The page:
One of the basic tenets of nation branding is the importance of provenance. So important and valuable is the relationship between a brand and its country of origin, that many companies refer to their place of origin, directly or indirectly, to add perceived value to their products. Think about Ikea and Sweden, Nike and America, L’Occitane en Provence and Southern France, L’Oréal Paris and Hackett London, Alfa Romeo and Italy, etc.
This is all normal – brand are trying to add value to their products by adhering to a positive country brand which endorses brand value. But there other companies going further, to the extreme of inventing a national origin to leverage their proposal. Although probably unethical, this is the case of famous brands such as Baileys Irish Cream (which is not Irish, but was invented by an Englishman in the US) or the Norwegian-pretended company Neutrogenna, which is also American.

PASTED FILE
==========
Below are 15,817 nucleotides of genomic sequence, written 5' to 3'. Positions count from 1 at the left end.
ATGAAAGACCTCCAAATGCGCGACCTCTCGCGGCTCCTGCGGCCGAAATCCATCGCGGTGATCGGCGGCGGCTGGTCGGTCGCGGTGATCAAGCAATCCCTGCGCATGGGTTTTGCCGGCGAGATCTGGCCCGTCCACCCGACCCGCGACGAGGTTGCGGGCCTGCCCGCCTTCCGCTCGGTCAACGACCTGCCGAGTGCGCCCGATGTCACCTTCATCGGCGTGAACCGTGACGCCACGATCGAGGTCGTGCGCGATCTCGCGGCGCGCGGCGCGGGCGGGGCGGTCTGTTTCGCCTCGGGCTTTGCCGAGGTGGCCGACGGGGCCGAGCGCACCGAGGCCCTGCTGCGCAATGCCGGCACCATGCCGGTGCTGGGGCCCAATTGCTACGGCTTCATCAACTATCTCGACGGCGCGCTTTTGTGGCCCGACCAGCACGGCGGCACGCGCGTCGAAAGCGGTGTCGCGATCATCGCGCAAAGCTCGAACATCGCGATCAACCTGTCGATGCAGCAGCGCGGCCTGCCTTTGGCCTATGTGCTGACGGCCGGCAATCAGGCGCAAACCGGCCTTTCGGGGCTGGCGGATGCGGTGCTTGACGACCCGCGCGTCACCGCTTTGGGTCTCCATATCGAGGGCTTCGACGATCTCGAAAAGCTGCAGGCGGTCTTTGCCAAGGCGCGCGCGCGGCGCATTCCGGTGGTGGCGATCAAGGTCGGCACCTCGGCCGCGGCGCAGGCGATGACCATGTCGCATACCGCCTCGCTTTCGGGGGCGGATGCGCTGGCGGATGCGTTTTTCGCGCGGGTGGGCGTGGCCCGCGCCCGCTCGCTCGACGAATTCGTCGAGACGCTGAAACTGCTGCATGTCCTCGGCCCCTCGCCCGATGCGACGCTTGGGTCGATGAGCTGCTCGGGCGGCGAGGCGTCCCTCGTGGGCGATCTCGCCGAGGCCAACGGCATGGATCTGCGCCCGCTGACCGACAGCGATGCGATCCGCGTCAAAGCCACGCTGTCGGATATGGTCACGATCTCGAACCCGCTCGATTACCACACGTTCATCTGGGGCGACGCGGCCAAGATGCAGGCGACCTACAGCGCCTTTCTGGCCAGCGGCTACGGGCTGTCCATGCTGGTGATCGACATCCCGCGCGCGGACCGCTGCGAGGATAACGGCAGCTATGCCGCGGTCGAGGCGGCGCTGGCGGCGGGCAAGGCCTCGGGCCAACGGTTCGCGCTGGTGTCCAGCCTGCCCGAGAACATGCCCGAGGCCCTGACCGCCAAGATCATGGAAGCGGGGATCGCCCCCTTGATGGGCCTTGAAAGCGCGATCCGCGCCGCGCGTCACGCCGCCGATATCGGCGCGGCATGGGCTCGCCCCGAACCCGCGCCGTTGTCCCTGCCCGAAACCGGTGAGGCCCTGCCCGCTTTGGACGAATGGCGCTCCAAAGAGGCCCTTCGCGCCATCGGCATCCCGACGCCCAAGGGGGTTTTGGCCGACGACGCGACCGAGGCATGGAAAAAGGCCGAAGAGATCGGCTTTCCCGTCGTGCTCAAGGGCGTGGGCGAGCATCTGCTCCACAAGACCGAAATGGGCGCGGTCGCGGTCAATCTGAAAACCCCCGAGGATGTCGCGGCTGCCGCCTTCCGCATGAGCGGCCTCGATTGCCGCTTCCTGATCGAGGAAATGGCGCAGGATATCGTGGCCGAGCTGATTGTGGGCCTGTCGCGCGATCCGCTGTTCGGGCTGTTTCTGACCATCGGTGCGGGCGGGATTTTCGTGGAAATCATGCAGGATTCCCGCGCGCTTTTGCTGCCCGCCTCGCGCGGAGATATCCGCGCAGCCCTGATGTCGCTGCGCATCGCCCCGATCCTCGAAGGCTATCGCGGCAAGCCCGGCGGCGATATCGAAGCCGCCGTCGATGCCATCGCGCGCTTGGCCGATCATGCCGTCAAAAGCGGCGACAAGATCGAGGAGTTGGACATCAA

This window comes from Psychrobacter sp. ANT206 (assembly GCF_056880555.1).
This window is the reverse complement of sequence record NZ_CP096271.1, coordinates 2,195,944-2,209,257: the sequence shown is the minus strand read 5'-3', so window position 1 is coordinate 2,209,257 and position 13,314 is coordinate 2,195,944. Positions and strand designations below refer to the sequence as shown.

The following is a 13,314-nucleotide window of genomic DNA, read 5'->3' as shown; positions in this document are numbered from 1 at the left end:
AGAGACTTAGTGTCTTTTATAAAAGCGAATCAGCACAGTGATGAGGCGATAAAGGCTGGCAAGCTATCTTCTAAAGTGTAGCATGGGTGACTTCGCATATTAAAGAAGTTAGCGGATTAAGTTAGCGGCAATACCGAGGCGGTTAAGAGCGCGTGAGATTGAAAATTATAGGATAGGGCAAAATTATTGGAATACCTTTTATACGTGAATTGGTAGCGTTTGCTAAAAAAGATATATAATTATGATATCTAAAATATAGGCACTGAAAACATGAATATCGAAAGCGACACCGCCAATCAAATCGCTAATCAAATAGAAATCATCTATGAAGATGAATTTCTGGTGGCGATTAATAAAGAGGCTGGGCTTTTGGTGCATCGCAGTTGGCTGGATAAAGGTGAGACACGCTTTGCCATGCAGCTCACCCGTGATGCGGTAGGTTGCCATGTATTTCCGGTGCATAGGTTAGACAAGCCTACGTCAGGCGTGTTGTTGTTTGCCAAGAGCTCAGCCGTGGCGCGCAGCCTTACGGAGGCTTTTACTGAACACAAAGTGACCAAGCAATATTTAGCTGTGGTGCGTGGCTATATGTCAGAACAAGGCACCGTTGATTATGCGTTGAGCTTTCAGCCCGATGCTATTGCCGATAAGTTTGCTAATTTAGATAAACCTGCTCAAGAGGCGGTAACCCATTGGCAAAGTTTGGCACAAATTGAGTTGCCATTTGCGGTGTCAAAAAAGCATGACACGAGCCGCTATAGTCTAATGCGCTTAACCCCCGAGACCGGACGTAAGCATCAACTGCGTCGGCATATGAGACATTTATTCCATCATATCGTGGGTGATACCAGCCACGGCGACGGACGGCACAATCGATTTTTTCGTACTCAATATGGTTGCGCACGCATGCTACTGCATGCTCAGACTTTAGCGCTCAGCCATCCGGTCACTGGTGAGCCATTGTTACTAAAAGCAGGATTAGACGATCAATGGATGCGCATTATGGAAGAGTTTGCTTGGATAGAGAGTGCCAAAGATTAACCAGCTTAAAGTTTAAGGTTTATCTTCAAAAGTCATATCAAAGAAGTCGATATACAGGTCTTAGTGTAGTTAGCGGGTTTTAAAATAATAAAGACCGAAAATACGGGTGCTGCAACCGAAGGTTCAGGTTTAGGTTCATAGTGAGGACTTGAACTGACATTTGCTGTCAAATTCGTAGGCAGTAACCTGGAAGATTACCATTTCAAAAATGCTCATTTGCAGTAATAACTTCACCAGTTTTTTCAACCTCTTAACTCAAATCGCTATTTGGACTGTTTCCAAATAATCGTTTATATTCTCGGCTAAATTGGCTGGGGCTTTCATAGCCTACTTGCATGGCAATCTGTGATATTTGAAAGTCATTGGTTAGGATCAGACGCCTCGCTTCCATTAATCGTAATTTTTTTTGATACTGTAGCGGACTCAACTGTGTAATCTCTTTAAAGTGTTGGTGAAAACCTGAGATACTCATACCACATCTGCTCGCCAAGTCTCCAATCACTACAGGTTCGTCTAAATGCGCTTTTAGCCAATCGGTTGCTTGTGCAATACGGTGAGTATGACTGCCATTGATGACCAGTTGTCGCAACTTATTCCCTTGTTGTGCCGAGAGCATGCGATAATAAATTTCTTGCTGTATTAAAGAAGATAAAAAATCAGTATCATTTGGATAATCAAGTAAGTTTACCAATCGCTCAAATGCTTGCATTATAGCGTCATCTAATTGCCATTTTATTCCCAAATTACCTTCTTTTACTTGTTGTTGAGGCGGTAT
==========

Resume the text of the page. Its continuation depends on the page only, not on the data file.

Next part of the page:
Examples abound. Häagen-Dazs was created deliberately to appear Danish – by its American inventor. Matsui is a consumer electronics producer whose name sounds Japanese, but it’s really a British company trying to associate itself with the Japan’s reputation for electronics excellence. Lexus cars are sold under an invented, American-sounding name, even though they are built in Japan, while Daewoo bought the Chevrolet brand in Europe to hide its Korean origin under an American disguise.
Lesser known brands faking their country of origin include swimwear brand Reef Brazil, which is not Brazilian (it was founded by two California-based Argentinian brothers) or Napapijri, an Italian company pretending a Scandinavian origin by putting Norwegian flags in all of its clothing.
The reason is that provenance, real or faked, is important in consumer choices. And brands know it. Some brands are lucky to make products in a country with a good reputation for their kind of goods. For some of the others, it’s just as easy as inventing a nationality to suit their needs.